Prof Claudio Sartori Internal Medicine CHUV - Lausanne AMS. HACE. HAPE. Avoid direct transport to an

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Text of Prof Claudio Sartori Internal Medicine CHUV - Lausanne AMS. HACE. HAPE. Avoid direct transport to an

  • Prof Claudio Sartori Internal Medicine CHUV - Lausanne

    Acute high-altitude illnesses

  • 1. Physiology at altitude

    2. High-altitude diseases Acute Mountain Sickness (AMS) High-Altitude Cerebral Edema (HACE) High-Altitude Pulmonary Edema (HAPE)

    3. Risk factors

    4. Prevention

    5. Treatment

    6. Prediction

    7. High-altitude consultation

    Outline

  • Barometric pressure and partial pressure of oxygen decrease with altitude

    Everest

    Matterhorn

    Lausanne

  • High altitude (>2500m)

    Altitude at which the oxygen saturation of hemoglobin is < 90%.

  • Adaptation mechanisms at high-altitude ?

  • • Erythrocytosis

    Adaptation to altitude

    •Increased affinity oxygen- hemoglobin

    • Pulmonary vasoconstriction, cerebral/muscular vasodilation

    • Increased ventilation and cardiac output

  • Oxygen content is preserved at altitude

  • visual sensitivity

    personnality trait

    manual ability

    balance

    reaction time

    decision making

    judgment

    behavior

    character

    affect

    orientation

    memory concentration

    Alterations (transient ?) observed at 2500 m

    sense of reality

    mood, impulse control

    hearing sensitivity

  • High altitude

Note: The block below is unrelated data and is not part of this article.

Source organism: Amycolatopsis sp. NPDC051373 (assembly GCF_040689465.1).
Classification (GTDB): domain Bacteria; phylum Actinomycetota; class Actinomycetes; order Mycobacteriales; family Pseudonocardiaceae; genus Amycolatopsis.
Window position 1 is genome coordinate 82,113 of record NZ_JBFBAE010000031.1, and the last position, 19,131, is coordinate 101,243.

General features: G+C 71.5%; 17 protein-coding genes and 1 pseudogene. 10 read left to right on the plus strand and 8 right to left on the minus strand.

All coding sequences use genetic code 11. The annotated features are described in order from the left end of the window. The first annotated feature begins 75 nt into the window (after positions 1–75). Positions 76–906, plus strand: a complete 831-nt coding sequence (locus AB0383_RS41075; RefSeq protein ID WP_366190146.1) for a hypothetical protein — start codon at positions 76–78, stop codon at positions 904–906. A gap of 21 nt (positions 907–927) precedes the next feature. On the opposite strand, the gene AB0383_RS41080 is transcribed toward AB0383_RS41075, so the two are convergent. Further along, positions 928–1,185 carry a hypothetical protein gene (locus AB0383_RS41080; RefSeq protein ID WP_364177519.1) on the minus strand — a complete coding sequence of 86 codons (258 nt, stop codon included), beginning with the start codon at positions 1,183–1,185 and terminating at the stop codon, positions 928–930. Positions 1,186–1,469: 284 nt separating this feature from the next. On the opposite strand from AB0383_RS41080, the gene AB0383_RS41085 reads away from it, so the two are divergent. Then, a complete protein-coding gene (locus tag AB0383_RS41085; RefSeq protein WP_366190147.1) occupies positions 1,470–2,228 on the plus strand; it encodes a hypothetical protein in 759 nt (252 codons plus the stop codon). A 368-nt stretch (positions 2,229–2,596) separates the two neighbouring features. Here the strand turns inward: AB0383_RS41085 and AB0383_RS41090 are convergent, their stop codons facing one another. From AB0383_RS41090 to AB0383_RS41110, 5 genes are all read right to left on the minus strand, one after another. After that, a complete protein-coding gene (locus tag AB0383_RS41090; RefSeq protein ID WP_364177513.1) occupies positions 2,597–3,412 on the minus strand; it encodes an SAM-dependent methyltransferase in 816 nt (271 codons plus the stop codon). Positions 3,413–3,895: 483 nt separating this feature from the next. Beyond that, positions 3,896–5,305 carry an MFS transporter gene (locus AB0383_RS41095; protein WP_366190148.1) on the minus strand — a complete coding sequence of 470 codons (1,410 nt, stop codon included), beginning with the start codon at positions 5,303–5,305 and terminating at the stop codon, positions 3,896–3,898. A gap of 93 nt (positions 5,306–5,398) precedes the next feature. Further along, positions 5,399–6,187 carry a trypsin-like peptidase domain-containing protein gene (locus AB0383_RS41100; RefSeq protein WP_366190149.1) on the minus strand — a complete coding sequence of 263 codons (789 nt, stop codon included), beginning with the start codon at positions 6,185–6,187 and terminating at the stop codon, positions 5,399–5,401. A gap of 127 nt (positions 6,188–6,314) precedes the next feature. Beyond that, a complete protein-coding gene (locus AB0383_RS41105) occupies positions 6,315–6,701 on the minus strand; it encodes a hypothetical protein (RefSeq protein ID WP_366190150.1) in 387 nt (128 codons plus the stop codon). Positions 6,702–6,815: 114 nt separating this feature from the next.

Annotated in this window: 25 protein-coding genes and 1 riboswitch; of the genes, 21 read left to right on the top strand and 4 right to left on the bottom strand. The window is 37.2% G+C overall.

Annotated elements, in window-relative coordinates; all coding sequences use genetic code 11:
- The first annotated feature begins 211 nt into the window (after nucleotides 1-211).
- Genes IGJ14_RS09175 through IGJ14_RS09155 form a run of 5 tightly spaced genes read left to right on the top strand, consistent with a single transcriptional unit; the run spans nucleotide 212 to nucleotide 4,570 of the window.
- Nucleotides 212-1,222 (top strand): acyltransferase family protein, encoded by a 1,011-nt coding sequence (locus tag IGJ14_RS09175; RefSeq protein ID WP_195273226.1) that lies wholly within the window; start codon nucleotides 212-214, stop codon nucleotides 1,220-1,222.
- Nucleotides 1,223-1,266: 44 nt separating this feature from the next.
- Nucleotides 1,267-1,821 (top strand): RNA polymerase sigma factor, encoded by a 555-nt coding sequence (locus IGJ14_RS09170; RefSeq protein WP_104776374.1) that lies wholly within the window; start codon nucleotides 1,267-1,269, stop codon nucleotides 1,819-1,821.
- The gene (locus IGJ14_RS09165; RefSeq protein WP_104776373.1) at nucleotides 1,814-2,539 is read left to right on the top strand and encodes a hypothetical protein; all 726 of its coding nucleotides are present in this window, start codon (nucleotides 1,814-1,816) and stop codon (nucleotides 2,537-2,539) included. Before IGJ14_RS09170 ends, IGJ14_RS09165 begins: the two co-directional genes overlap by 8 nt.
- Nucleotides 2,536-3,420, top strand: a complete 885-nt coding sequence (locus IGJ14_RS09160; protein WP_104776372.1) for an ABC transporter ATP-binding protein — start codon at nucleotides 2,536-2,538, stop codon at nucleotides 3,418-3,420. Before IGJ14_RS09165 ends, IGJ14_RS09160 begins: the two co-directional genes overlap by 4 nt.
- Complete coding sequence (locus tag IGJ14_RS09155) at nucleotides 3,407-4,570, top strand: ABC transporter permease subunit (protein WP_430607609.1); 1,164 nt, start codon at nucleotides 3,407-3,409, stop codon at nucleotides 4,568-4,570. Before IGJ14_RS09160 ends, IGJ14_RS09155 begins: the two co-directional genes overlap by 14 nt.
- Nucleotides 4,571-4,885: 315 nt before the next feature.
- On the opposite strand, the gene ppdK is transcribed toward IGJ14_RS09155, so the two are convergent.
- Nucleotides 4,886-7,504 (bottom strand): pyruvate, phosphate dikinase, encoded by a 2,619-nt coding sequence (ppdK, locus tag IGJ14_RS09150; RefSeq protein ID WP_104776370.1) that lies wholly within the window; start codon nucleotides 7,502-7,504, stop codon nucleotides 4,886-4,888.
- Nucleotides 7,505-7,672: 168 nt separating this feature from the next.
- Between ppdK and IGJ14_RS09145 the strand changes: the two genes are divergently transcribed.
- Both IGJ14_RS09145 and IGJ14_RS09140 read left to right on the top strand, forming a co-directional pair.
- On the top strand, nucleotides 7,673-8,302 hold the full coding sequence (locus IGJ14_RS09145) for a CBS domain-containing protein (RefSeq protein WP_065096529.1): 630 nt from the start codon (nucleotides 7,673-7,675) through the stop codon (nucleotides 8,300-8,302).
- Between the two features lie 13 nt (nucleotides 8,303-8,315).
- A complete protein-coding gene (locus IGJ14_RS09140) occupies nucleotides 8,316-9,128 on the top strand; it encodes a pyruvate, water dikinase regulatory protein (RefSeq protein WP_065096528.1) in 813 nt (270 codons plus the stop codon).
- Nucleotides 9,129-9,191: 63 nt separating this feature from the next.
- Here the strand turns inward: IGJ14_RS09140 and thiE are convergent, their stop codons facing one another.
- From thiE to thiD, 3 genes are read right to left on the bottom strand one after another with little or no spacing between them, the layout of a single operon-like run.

Sea level

    Coordination

  • Summary

  • Diagnosis and pathophysiology of high-altitude illnesses?

  • Acute mountain sickness (AMS)

    High-altitude cerebral edema (HACE)

    High-altitude pulmonary edema (HAPE)

    Chronic mountain sickness (CMS)

    High-altitude diseases

  • Which are the most characteristic symptoms of acute mountain sickness (AMS)

    a) insomnia b) dizziness c) fatigue d) abdominal pain e) confusion f) headache g) diarrhea h) ataxia i) nausea or vomiting

  • Existing AMS diagnostic scores

  • Lake Louise Score of AMS

    Headache (0 - 3) (absent, mild, moderate, severe) Nausea, vomiting (0 - 3) (absent, mild, moderate, severe) Fatigue (0 - 3) (absent, mild, moderate, severe) Dizziness (0 - 3) (absent, mild, moderate, severe) Difficulty sleeping (0 - 3) (normal - no sleep at all)

    AMS = (Headache +) Symptoms Score ≥ 3

  • AMS prevalence

  • High-altitude cerebral edema (HACE)

    • AMS for >24 hours, plus one/or both of the following:

    • Ataxia • Mental confusion • (Coma)

  • Pathophysiology of AMS-HACE

  • High-altitude pulmonary edema (HAPE)

    Normal HAPE

    *

  • 2) Which are the most characteristic symptoms of altitude pulmonary edema (HAPE) ?

    a) fatigue b) dizziness c) headaches d) dyspnea e) diarrhea f) cough g) ataxia h) nausea or vomiting i) drowsiness, coma l) fever

  • HAPE, clinical features

    36 to 72 hours (!) after ascent to high altitude:

    • shortness of breath • dry cough • fever • weakness

  • Pathophysiology pulmonary edema

    Pulmonary edema

    Capillary pressure Permeability Edema formation

    Alveolar fluid clearance

    Edema reabsorption

  • 30

    70

    1 2

    *

    0

    30

    60

    1 2

    *

    HAPE is associated with exaggerated pulmonary hypertension

    Pulmonary artery pressure (mmHg)

    Incidence of HAPE (%)

    HAPE- Prone

    Controls HAPE- Prone

    Controls Scherrer U. et al, NEJM, 1996;334:624-9.

  • Incidence of HAPE (%)

    Prevention of exaggerated pulmonary hypertension decreases the incidence of HAPE

    Pulmonary–artery pressure (mmHg)

    Placebo Nifedipine

    60

    1 2

    45

    30 1 2

    100

    50

    0 Placebo Nifedipine

    Bärtsch et al. NEJM, 1991; 325:1284- 9.

    * P< 0.01 vs. placebo * P< 0.01 vs. placebo

    *

    *

  • However, pulmonary artery hypertension is unfrequently associated with pulmonary edema.

    Hypothesis

    In order to cause lung edema, hypoxic pulmonary vasoconstriction needs to be inhomogenous :

    Zones with vasoconstriction: protected from edema

    Zones without vasoconstriction: prone to edema

  • Hypoxia

    Exaggerated pulmonary vasoconstriction (non uniform)